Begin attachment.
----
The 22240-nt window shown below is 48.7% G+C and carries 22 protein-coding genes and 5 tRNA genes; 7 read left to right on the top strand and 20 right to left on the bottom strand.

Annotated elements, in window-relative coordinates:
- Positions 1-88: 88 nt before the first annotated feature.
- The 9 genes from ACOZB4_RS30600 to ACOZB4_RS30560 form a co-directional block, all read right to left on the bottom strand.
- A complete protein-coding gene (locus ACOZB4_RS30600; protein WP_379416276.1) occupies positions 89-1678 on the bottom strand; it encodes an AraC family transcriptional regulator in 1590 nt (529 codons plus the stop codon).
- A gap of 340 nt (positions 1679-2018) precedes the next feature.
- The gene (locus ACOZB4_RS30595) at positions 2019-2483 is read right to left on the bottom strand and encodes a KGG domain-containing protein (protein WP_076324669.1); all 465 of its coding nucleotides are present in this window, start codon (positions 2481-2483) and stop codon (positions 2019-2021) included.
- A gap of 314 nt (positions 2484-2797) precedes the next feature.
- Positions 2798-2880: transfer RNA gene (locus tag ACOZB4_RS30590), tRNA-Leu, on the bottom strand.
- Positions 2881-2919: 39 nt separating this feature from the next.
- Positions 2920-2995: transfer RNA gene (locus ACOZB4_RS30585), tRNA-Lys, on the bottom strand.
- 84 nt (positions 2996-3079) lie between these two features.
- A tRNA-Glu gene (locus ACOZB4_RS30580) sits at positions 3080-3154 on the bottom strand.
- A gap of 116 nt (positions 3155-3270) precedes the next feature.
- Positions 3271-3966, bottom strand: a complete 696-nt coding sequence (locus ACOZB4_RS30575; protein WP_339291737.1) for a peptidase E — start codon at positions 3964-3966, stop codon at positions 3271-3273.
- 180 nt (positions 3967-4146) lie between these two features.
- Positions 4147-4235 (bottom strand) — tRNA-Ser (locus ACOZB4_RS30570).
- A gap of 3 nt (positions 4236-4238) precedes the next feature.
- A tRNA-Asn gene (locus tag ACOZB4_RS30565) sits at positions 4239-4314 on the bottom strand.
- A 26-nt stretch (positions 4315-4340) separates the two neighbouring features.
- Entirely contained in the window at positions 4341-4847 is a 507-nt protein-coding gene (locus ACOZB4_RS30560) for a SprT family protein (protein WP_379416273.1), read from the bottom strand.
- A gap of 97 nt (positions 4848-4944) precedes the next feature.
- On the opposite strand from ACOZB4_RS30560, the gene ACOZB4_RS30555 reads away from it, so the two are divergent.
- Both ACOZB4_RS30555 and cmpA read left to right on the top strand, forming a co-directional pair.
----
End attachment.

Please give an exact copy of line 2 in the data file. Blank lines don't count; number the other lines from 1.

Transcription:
Annotated elements, in window-relative coordinates: